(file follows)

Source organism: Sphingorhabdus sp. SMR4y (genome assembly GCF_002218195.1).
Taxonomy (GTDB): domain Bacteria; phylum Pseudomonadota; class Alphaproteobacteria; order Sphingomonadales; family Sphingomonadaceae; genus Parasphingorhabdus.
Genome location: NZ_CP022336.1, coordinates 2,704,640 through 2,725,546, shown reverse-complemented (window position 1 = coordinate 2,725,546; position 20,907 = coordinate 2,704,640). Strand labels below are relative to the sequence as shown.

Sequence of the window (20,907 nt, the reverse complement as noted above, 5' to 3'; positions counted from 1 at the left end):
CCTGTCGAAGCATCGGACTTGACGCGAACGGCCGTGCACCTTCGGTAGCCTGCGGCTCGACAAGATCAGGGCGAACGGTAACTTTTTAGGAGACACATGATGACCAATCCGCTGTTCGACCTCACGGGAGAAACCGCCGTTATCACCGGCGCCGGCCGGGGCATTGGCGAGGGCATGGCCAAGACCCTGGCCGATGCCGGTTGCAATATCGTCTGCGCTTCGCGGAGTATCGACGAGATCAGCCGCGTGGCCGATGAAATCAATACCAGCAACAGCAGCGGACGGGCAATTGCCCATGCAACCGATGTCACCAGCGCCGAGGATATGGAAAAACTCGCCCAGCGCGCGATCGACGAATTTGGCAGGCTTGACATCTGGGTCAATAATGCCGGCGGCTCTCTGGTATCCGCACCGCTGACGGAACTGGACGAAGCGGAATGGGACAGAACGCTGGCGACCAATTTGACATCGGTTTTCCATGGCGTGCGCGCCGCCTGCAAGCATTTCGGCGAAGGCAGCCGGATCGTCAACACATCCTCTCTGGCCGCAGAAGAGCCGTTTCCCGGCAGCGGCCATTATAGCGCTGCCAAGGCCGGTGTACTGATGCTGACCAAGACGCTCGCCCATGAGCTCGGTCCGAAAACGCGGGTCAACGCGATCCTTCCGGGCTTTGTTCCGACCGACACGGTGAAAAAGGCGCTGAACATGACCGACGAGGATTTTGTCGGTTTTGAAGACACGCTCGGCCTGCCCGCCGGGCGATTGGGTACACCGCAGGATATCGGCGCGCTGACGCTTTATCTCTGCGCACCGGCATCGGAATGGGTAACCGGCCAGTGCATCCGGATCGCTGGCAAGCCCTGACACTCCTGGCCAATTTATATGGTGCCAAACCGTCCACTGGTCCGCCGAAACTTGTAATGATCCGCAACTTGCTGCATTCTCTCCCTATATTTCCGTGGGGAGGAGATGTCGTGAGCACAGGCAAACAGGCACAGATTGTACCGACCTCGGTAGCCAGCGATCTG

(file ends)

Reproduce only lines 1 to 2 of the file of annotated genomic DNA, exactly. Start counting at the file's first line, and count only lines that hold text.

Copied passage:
Source organism: Sphingorhabdus sp. SMR4y (genome assembly GCF_002218195.1).
Taxonomy (GTDB): domain Bacteria; phylum Pseudomonadota; class Alphaproteobacteria; order Sphingomonadales; family Sphingomonadaceae; genus Parasphingorhabdus.